And if a recent Bloomberg report is right, Apple is now applying those talents towards developing an augmented reality (AR) headset that might be the company's best shot at launching a new mass-market hardware product.
But Apple's reported timetable for bringing a high-volume consumer AR headset to market does raise some questions about whether Alphabet Inc./Google (GOOGL - Get Report) , Facebook Inc. (FB - Get Report) or startup Magic Leap will launch one sooner. If they do, it certainly wouldn't be disastrous for Apple's AR efforts, but could make for an interesting fight.
About a year after first reporting that Apple is thinking about creating AR "smart glasses" that would pair with iPhones and place images and other content in a wearer's field-of-view, Bloomberg reports Apple aims to have the technology needed for its AR headset ready by 2019, and to ship it in 2020. The device will reportedly be powered by a new Apple chip and run on a new OS that's internally called rOS.
Apple is still working out the details of "how users will control the headset and launch apps," and that touch panels (used by Google Glass), Siri commands (a no-brainer) and head gestures are among the ideas being considered, the news service says. Applications being tested by engineers are said to include mapping, texting, virtual meeting rooms and 360-degree video playback.
The report comes shortly after Apple (via iOS 11) rolled out its ARKit platform for iPhones and iPads running an A9 processor or something faster. Amazon.com Inc. (AMZN - Get Report) , Ikea, Edmunds and plenty of other developers have embraced ARKit, which allows digital content to be overlaid on imagery taken in by an iOS device's rear camera, and is fairly resource-efficient. Google has unveiled a similar platform for Android devices called ARCore, but for now ARKit has a lead in terms of availability and developer support.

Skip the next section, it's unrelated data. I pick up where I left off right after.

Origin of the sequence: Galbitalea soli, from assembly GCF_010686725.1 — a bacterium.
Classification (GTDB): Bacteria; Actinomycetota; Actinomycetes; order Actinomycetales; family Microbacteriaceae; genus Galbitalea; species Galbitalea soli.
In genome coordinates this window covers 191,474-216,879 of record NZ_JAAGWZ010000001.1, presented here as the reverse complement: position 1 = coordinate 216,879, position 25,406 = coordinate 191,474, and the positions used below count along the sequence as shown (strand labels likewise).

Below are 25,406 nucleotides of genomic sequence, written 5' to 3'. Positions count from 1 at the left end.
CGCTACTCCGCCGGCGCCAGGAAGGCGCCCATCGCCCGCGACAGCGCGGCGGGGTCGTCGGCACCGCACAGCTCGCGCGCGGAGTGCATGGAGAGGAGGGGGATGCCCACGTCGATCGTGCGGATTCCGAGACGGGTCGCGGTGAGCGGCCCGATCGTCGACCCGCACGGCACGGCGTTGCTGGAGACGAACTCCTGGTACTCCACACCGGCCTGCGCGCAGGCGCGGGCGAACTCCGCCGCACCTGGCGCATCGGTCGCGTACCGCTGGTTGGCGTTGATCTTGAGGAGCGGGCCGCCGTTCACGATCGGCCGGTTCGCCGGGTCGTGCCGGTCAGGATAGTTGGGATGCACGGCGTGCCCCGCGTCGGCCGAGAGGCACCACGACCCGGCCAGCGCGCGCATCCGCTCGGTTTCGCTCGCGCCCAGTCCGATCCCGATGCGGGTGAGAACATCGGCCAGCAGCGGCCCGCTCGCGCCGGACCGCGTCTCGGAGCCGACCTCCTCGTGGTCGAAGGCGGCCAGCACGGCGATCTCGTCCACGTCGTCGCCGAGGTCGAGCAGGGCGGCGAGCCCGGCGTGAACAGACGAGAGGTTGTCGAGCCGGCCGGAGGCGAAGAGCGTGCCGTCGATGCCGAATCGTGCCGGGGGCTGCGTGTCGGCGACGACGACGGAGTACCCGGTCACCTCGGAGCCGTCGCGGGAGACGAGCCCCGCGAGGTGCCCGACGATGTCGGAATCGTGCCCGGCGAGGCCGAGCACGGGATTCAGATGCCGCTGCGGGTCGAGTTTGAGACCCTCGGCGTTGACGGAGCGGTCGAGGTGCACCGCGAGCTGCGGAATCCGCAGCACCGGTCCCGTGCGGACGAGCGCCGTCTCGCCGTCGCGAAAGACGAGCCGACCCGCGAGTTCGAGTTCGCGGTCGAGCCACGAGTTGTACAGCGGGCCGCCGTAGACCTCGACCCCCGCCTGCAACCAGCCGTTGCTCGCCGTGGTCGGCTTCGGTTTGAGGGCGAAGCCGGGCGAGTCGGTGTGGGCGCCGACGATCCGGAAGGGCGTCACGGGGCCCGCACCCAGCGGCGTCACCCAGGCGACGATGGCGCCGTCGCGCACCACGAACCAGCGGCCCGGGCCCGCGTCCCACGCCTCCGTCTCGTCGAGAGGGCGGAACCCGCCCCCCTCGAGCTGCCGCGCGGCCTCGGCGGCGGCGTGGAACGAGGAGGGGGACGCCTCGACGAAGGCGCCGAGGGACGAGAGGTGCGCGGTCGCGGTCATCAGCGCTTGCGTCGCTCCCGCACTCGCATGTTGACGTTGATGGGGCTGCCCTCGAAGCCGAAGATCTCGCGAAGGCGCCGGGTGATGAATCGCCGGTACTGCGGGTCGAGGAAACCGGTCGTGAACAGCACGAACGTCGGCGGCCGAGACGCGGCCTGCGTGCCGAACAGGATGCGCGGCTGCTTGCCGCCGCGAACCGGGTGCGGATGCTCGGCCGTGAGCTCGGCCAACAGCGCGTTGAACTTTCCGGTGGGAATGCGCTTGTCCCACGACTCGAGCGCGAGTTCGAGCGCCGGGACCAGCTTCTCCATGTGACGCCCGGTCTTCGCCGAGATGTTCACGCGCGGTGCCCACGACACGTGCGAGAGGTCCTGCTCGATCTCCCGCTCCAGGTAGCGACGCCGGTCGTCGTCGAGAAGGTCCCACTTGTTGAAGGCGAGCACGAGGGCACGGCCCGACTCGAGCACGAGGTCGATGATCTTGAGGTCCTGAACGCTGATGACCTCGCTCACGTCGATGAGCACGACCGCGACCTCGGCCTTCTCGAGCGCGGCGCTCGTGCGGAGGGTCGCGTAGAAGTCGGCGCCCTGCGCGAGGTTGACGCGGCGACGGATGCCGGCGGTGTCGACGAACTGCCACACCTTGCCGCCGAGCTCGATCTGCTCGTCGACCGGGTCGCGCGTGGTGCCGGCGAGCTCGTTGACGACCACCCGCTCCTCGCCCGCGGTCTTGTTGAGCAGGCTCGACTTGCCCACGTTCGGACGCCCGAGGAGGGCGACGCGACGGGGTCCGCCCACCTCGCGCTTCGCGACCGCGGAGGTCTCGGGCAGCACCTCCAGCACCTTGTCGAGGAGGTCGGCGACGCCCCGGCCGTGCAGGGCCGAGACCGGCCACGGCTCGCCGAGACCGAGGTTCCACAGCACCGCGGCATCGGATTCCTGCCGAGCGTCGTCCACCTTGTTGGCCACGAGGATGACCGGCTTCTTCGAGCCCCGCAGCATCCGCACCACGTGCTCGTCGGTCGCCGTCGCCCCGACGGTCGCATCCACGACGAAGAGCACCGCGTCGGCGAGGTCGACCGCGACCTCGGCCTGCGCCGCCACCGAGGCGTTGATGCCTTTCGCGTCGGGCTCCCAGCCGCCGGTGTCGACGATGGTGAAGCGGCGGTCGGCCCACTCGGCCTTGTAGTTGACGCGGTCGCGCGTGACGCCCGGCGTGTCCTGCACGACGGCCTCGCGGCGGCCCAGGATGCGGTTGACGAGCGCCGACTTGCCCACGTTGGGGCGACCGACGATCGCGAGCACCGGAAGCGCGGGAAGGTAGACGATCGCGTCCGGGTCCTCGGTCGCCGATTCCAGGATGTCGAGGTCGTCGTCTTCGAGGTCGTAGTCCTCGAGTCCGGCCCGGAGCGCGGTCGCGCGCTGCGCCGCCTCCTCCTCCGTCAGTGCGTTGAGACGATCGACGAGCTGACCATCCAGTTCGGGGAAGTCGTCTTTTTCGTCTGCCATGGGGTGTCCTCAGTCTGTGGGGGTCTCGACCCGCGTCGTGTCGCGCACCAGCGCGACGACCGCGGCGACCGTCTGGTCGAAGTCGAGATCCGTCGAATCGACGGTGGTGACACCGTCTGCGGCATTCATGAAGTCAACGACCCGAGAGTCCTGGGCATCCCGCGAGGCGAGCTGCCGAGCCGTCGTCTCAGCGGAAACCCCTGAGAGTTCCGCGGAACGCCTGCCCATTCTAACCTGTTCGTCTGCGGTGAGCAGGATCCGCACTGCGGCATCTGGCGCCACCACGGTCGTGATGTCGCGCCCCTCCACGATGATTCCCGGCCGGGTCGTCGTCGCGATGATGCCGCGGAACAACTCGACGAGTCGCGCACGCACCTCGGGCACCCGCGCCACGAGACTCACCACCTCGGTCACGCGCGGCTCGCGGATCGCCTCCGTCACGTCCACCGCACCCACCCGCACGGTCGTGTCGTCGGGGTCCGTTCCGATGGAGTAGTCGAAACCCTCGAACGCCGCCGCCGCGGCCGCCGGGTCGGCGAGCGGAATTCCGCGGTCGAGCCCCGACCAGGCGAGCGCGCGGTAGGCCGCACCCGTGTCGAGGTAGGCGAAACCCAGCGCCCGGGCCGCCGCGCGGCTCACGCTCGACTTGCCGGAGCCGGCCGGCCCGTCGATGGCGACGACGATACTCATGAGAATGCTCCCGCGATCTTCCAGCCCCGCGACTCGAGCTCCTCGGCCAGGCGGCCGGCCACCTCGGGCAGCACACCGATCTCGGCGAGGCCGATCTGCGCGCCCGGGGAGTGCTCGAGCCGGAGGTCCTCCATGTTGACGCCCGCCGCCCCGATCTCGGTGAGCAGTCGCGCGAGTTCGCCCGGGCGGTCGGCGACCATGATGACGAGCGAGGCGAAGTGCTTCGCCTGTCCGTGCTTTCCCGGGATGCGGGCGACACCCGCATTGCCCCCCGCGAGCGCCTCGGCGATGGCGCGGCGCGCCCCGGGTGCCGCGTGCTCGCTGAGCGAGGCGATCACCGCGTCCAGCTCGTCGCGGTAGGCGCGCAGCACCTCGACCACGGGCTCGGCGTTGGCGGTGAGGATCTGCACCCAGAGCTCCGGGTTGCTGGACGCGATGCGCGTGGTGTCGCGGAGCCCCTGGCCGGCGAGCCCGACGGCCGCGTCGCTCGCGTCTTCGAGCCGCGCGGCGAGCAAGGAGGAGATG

It also comes about a month after Tim Cook once more sang AR's praises in an interview, but qualified his remarks by declaring the technology needed to bring a quality AR headset to market isn't yet here. "The field of view, the quality of the display itself, it's not there yet."
The challenge here isn't just in creating a quality headset display, but also in creating a chip that's powerful enough to deliver good AR experiences on that display while still being small and power-efficient enough to go into a headset that supports all-day battery life and doesn't feel bulky. Microsoft Corp.'s (MSFT - Get Report) HoloLens AR headset provides good performance/image quality but also has field-of-view and battery life limitations and is meant for indoor use.
As Apple (from all signs) works to bring a consumer AR headset to market, it has several competitive strengths it can leverage:
- Great engineering and design/user interface talent. The Apple Watch serves as a good case study for how these strengths can help field a market-leading wearables product. Apple put a lot of thought into crafting an interface for devices sporting miniscule displays, and the S-series chip modules that power Apple Watches allow them to deliver adequate performance and battery life in spite of their tiny form factors.